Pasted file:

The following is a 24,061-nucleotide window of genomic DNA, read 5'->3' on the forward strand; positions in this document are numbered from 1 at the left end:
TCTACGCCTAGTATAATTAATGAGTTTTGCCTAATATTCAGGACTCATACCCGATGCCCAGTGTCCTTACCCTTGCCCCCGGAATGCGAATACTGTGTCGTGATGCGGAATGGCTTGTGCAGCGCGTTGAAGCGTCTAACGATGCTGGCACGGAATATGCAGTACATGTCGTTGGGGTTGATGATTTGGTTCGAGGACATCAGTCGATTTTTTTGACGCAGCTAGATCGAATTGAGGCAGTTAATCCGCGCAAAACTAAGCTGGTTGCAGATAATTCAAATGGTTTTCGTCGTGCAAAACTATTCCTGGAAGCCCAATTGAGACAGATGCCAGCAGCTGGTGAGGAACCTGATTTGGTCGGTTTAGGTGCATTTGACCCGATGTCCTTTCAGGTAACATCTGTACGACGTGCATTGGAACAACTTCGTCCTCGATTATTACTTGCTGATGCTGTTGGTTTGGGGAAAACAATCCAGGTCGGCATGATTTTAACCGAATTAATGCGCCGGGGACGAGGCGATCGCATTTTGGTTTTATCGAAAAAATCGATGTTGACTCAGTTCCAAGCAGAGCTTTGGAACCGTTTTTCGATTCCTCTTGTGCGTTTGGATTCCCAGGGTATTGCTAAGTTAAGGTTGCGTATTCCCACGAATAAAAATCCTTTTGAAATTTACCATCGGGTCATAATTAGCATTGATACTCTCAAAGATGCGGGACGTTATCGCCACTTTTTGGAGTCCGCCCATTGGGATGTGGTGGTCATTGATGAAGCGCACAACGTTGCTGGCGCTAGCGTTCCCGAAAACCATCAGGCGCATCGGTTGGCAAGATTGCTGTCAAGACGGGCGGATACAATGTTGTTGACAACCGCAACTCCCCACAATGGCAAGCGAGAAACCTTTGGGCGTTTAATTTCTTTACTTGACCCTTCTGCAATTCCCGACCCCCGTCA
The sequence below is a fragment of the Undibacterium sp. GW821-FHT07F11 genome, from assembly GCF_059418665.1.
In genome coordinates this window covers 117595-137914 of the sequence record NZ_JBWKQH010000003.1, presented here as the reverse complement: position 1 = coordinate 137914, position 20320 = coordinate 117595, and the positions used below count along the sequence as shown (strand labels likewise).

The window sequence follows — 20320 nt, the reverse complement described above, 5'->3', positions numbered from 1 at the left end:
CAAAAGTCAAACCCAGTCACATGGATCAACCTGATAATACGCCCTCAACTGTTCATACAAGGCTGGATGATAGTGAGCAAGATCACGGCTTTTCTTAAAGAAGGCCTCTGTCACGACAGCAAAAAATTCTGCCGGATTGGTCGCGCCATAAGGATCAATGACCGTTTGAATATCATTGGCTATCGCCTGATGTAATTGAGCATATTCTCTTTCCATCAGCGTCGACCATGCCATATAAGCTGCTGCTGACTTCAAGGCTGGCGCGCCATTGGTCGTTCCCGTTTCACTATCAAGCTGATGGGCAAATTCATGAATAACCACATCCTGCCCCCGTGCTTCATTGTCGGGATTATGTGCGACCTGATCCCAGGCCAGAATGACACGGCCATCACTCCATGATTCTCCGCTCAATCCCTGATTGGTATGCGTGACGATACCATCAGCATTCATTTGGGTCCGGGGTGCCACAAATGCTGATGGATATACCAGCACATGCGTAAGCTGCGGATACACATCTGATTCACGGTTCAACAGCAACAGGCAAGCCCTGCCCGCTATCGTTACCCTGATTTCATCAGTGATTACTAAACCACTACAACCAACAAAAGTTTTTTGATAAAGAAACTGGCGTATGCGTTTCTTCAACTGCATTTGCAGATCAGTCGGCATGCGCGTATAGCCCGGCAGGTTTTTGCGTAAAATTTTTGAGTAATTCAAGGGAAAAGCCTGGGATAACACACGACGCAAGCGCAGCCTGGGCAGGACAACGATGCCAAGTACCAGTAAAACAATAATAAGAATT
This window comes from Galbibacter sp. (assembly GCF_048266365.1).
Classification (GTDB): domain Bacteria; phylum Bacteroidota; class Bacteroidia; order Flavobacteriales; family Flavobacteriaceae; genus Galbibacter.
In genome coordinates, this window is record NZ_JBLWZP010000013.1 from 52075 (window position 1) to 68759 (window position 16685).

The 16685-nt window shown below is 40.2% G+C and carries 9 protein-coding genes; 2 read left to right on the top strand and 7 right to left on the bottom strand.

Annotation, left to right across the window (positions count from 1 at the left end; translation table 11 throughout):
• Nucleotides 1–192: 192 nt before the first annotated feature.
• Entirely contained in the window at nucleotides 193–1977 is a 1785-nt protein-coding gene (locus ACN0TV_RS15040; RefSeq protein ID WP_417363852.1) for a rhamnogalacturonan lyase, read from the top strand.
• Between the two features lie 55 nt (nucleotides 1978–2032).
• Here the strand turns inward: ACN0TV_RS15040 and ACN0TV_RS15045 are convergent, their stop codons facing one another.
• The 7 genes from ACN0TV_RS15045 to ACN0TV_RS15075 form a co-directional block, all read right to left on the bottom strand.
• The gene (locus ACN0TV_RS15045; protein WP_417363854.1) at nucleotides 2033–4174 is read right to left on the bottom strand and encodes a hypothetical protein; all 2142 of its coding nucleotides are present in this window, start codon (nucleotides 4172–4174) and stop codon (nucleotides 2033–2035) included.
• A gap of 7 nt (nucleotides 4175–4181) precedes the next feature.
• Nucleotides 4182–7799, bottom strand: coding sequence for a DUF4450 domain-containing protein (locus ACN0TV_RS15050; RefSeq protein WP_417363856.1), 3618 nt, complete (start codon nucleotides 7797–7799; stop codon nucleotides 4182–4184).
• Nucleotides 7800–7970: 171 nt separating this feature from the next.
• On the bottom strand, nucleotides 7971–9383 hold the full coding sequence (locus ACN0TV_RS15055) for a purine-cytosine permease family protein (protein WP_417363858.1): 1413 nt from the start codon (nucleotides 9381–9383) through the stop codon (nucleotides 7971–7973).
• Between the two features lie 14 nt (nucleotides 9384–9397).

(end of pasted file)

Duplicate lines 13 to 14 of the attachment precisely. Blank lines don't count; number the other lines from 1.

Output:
• Entirely contained in the window at nucleotides 193–1977 is a 1785-nt protein-coding gene (locus ACN0TV_RS15040; RefSeq protein ID WP_417363852.1) for a rhamnogalacturonan lyase, read from the top strand.
• Between the two features lie 55 nt (nucleotides 1978–2032).